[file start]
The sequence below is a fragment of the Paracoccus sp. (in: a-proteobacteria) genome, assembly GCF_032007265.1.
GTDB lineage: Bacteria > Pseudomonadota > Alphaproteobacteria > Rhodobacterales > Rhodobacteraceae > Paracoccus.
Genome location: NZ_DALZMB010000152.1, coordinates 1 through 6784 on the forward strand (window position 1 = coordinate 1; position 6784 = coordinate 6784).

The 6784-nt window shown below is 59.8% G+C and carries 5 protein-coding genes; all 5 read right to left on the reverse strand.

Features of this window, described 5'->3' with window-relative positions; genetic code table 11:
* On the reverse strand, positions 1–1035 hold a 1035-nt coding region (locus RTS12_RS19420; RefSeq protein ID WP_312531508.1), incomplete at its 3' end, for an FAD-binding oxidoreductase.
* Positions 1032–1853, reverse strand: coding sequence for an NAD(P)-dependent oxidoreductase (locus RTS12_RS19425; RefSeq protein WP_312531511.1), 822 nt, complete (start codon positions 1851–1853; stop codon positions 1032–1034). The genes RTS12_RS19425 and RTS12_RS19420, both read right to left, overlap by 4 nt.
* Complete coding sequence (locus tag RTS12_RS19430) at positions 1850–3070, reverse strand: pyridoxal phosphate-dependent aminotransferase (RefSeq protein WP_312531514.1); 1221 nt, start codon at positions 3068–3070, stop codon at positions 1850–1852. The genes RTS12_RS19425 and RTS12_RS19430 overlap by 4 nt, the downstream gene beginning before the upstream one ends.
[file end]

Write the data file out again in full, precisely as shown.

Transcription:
The sequence below is a fragment of the Paracoccus sp. (in: a-proteobacteria) genome, assembly GCF_032007265.1.
GTDB lineage: Bacteria > Pseudomonadota > Alphaproteobacteria > Rhodobacterales > Rhodobacteraceae > Paracoccus.
Genome location: NZ_DALZMB010000152.1, coordinates 1 through 6784 on the forward strand (window position 1 = coordinate 1; position 6784 = coordinate 6784).

The 6784-nt window shown below is 59.8% G+C and carries 5 protein-coding genes; all 5 read right to left on the reverse strand.

Features of this window, described 5'->3' with window-relative positions; genetic code table 11:
* On the reverse strand, positions 1–1035 hold a 1035-nt coding region (locus RTS12_RS19420; RefSeq protein ID WP_312531508.1), incomplete at its 3' end, for an FAD-binding oxidoreductase.
* Positions 1032–1853, reverse strand: coding sequence for an NAD(P)-dependent oxidoreductase (locus RTS12_RS19425; RefSeq protein WP_312531511.1), 822 nt, complete (start codon positions 1851–1853; stop codon positions 1032–1034). The genes RTS12_RS19425 and RTS12_RS19420, both read right to left, overlap by 4 nt.
* Complete coding sequence (locus tag RTS12_RS19430) at positions 1850–3070, reverse strand: pyridoxal phosphate-dependent aminotransferase (RefSeq protein WP_312531514.1); 1221 nt, start codon at positions 3068–3070, stop codon at positions 1850–1852. The genes RTS12_RS19425 and RTS12_RS19430 overlap by 4 nt, the downstream gene beginning before the upstream one ends.